I discovered Anneke’s via a chance encounter on pinterest and I have since become fascinated with her amazing work with felt.

Anneke is a Dutch feltmaker whose works in two quite different areas, wearables and architectural felt. It was a challenge to find out about her inspiration as what information  there is is mostly (understandably) in Dutch. However, her work is so unique I wanted to include it here as it illustrates an amazing versatility and a deep understanding of the properties of her chosen media and how they can be creatively exploited.

A interesting blog post by Elizabeth Lopeman sheds some light on Anneke’s work, life and inspiration. Anneke’s mother was a handspinner and taught her to spin, as well as encouraging her to learn fibre arts. The post isn’t specific but mentions the varieties in the way the coarse from the local sheep takes up dye and Anneke’s facebook page also refer to the fact that she is also a dyer. A former teacher, Anneke continues to teach felting to both adults and children. Her 3-d felt workshops look simply amazing and I would love to take one!


Architectural work

Felt for architecture is a collaborative project between Anneke and Italian interior designer Claudio Verone that began in 2003. The purpose of the project is to “..introduce the art of felt within spaces, with all its tactile visual and acoustic features, and with the overwhelming power, magic and sacredness of life”. Colours and shapes are stated to “originate mainly from the contemplation of the landscapes”.



A particularly inspirational piece is a triptych installed in the Dutch Houses of Parliament. This series of images shows the construction and installation. The scale of the piece is audacious and inspiring! Seeing felt worked on such a large scale in a contemporary setting is indicative of the quality of Anneke and Claudio’s work.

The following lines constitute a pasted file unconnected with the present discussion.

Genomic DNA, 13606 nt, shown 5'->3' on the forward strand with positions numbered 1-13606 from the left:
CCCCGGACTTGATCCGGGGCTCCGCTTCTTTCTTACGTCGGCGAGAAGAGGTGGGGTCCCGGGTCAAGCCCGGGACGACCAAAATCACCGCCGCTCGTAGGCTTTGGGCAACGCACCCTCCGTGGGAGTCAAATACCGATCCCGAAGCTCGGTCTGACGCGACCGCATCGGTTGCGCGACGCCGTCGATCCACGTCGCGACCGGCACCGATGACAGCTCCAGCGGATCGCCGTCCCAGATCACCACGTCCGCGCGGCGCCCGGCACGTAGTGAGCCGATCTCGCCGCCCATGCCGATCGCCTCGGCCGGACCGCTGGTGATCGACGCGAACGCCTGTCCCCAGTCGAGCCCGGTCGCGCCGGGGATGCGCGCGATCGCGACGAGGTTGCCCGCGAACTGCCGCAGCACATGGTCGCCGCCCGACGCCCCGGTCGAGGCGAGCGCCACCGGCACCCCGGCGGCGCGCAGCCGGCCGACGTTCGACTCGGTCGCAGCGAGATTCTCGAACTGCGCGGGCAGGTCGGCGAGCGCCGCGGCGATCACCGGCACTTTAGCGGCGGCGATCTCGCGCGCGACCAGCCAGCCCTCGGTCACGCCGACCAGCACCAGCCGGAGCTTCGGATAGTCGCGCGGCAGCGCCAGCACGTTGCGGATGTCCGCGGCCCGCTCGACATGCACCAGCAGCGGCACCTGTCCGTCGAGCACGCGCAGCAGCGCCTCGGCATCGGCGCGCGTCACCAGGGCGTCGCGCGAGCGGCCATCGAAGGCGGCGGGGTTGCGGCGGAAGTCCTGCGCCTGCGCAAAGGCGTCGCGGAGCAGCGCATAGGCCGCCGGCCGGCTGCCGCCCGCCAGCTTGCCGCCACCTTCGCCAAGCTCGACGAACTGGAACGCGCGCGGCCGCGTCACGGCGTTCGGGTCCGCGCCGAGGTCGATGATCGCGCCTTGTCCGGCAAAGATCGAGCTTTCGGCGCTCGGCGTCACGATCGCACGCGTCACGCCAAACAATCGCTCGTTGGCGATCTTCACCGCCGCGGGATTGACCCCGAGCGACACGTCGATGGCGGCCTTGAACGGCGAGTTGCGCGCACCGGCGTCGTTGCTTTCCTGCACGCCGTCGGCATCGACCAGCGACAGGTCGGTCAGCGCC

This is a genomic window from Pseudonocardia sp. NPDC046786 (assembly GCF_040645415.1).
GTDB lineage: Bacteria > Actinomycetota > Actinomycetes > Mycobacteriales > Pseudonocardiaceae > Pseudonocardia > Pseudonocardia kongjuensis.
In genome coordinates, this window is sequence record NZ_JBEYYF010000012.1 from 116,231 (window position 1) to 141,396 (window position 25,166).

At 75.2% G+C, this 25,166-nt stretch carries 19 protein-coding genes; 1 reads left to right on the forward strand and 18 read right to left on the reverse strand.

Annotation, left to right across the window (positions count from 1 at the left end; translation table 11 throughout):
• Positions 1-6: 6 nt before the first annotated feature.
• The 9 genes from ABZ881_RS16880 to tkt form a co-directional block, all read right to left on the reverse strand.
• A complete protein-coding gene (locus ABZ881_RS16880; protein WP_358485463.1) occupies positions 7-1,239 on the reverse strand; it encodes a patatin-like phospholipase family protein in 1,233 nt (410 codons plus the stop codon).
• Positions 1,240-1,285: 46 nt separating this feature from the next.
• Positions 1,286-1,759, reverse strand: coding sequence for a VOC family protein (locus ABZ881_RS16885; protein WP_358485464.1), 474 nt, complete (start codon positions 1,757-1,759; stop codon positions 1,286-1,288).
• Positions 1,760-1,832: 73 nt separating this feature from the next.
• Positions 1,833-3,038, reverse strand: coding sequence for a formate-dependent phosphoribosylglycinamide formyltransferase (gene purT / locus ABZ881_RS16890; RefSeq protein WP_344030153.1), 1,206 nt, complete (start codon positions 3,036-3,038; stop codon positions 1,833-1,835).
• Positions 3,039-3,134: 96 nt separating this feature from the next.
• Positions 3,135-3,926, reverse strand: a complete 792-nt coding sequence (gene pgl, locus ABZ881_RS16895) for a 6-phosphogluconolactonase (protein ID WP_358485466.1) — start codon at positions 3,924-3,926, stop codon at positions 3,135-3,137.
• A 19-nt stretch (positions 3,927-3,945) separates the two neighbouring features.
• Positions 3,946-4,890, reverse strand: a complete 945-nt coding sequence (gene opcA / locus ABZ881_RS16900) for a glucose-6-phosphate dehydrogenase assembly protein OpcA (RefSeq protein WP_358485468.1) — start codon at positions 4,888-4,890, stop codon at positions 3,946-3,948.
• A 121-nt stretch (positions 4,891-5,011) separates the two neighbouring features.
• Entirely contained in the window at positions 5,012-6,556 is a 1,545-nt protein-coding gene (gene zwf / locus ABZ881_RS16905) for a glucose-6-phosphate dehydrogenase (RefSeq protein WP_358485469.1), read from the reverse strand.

The architectural felt project is also an interesting contribution to the art vs craft debate. The installations serve a valuable function of absorbing sound and creating warmth as well as being beautiful pieces of art. Yet feltmaking is often regarded as falling exclusively under the heading “craft”.

Wearable felt

Felt garments and accessories are perhaps more familiar territory to feltmakers and lovers of felt. Anneke’s work incorporates felt and silk and the relationship between the two media are exploited to create texture and shape. 

I particularly like the use of the felt as a fabric to create couture garments. Garments are fully styled and cut for shape and form. Often I feel that the felt is “sacrosanct” and the designer is reluctant to cut the felt to create more style-driven shapes. The garment is shaped to accommodate the felt rather than the felt being the fabric from which the garment is styled (which is understandable given that felt is time-consuming to make and I would be loathe to waste any too!). 

Anneke incorporates trapped objects and cut-felt in her work. Makeda is a stunning and dramatic example of these techniques, shown here in its full glory and with the close-up of the shoulder detail.


Anneke Copier – felt artist on Pinterest | Architecture, Felt and Html. 2015. Anneke Copier – felt artist on Pinterest | Architecture, Felt and Html. [ONLINE] Available at: https://www.pinterest.com/hueanddye/anneke-copier-felt-artist/. [Accessed 30 August 2015].

Felt Like: Anneke Copier. 2015. Felt Like: Anneke Copier. [ONLINE] Available at: http://feltlikeblog.blogspot.co.uk/2010/03/anneke-copier.html. [Accessed 30 August 2015].

felt for architecture. 2015. felt for architecture. [ONLINE] Available at: http://claudiovarone.com/felt-for-architecture. [Accessed 30 August 2015].